Puzzled researchers are working hard to find out why.
Western men made up about 75 percent of the study. The remaining 25 percent came from less developed regions in Africa, the Middle East, Asia and areas of South America.
New York Times spoke with Dr. Shanna H. Swan, one of the study’s authors and a professor at the Icahn School of Medicine at Mount Sinai in New York, who claimed that the analysis shows “this decline is strong and continuing.”
Dr. Swan went on to explain that the downtrend in Western countries means that we may find the cause in commercial chemicals. This includes everything from a mother smoking during pregnancy to exposure to phthalates.
Phthalates are a group of chemicals used to make plastics more flexible and harder to break. Phthalates have been found to disrupt the operation of male hormones and have been linked to birth defects. While the ability to detect these plasticizers has only been around since 2000, we know that less developed countries would not have been exposed to them as long as the West has, which could account for the difference in sperm production.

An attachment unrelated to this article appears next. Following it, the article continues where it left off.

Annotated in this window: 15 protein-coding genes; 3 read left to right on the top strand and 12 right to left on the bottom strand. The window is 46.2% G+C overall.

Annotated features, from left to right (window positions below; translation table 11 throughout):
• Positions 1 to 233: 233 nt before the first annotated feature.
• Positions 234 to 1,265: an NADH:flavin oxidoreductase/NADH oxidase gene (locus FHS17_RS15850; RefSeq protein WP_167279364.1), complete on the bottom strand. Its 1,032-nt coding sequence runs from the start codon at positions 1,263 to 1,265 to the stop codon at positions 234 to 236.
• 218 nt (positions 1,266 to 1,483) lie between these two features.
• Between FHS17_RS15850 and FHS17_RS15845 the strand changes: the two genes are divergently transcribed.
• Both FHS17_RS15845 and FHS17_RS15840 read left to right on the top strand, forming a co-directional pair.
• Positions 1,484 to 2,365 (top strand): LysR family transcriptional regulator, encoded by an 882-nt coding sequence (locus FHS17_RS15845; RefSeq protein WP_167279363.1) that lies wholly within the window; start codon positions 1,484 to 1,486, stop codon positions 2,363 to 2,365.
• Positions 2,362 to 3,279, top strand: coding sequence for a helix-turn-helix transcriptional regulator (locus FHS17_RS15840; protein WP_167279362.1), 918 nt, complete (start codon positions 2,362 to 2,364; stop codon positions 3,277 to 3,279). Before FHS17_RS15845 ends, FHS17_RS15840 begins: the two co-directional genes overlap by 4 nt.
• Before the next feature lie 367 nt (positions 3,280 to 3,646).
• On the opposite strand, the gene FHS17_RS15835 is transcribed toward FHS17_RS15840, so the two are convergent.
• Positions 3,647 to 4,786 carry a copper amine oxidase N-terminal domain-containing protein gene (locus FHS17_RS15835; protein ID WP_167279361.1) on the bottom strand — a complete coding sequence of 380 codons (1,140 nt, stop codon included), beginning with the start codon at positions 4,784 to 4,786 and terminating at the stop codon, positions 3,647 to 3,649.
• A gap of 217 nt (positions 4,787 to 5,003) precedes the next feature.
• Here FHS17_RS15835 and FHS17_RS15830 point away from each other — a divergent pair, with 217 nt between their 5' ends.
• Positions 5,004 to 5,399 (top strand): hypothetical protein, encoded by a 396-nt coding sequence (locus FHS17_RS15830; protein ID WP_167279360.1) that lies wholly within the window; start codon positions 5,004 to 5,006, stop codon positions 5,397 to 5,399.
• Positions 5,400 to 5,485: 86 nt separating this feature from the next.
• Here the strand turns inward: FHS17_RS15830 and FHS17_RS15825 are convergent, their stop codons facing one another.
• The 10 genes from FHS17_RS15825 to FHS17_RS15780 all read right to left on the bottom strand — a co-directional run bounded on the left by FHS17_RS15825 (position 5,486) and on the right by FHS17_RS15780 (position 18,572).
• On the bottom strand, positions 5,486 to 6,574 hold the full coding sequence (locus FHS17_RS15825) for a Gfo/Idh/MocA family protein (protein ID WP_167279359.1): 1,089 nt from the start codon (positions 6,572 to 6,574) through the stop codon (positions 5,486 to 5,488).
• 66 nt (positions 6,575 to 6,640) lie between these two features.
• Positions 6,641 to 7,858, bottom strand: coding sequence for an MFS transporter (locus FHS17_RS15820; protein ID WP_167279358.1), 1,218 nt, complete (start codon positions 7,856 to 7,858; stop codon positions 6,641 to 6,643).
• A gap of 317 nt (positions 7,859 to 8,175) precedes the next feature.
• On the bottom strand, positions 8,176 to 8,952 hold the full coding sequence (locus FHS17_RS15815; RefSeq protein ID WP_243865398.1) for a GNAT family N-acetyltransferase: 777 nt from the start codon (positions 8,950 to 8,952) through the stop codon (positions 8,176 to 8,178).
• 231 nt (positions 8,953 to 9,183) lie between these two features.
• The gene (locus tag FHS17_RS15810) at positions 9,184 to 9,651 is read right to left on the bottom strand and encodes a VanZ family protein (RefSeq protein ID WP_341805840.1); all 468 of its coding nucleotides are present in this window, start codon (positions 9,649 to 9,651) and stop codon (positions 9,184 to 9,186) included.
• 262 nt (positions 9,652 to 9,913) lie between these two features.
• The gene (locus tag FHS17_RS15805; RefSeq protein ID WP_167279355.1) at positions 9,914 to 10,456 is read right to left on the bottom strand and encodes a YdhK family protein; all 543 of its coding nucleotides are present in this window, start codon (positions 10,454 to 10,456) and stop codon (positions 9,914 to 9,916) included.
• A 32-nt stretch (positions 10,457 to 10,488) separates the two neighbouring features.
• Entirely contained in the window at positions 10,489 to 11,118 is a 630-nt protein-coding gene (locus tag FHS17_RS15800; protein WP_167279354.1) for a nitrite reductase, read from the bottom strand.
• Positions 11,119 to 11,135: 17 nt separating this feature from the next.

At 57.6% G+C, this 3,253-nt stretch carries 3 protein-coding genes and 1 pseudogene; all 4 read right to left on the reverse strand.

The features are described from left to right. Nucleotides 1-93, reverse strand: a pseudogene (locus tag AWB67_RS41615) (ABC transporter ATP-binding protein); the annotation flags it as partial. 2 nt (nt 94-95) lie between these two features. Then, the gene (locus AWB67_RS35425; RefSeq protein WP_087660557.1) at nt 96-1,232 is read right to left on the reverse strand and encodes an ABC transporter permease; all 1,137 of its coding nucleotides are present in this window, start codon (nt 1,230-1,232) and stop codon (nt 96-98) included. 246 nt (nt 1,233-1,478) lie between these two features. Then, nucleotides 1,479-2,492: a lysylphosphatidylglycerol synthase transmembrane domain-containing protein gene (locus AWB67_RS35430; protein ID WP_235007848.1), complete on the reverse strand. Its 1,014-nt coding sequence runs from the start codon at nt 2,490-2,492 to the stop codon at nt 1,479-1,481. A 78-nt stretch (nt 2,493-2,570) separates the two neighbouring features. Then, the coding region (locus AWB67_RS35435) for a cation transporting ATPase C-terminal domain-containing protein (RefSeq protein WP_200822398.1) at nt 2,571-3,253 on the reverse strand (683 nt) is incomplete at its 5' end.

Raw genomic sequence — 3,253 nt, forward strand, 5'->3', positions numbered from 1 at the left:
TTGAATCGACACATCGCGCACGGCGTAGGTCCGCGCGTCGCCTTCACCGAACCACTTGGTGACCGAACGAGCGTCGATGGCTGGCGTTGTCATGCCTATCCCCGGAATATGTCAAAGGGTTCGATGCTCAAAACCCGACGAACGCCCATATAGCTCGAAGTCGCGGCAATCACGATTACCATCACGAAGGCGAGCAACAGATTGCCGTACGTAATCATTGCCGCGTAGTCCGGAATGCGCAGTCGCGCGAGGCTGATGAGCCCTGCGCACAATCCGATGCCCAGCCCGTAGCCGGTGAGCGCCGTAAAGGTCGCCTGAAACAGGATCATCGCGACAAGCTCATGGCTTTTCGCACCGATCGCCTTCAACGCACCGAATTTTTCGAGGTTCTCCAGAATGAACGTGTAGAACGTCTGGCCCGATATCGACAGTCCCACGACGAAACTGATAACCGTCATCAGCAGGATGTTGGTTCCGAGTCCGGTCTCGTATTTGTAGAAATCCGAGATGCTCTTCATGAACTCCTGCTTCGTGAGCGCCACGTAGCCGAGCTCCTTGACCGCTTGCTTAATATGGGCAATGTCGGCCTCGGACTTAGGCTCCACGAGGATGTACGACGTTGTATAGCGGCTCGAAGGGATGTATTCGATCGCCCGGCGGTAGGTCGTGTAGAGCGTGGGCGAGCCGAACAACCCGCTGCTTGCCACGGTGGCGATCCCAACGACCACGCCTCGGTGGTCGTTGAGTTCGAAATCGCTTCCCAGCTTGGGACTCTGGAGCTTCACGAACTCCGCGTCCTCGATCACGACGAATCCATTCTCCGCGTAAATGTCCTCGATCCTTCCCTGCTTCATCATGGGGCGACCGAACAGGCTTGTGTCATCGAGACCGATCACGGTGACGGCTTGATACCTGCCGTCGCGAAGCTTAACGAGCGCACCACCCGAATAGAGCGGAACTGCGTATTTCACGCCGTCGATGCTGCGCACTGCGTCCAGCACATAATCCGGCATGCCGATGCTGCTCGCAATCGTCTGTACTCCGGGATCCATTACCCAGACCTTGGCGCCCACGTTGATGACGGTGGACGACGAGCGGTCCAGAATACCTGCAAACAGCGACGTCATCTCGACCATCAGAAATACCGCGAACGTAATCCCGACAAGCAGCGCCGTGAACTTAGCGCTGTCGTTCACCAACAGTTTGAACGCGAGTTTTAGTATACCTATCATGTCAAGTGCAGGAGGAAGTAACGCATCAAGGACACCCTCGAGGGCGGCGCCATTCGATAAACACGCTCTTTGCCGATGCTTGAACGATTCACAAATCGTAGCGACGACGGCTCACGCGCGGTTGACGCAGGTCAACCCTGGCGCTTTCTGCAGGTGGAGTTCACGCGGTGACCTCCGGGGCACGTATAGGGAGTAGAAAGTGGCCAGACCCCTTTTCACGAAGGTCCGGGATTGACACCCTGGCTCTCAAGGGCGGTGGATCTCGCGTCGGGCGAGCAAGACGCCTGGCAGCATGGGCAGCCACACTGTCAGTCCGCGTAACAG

This is all still a theory. There has not been enough research done with phthalates to reach a definitive conclusion. It should also be mentioned that while an over-50 percent decrease in sperm production sounds high, it is a change from roughly 99 million sperm per milliliter to about 47 million. A significant enough drop to cause concern, but the human race is in no danger of ceasing reproduction any time soon.
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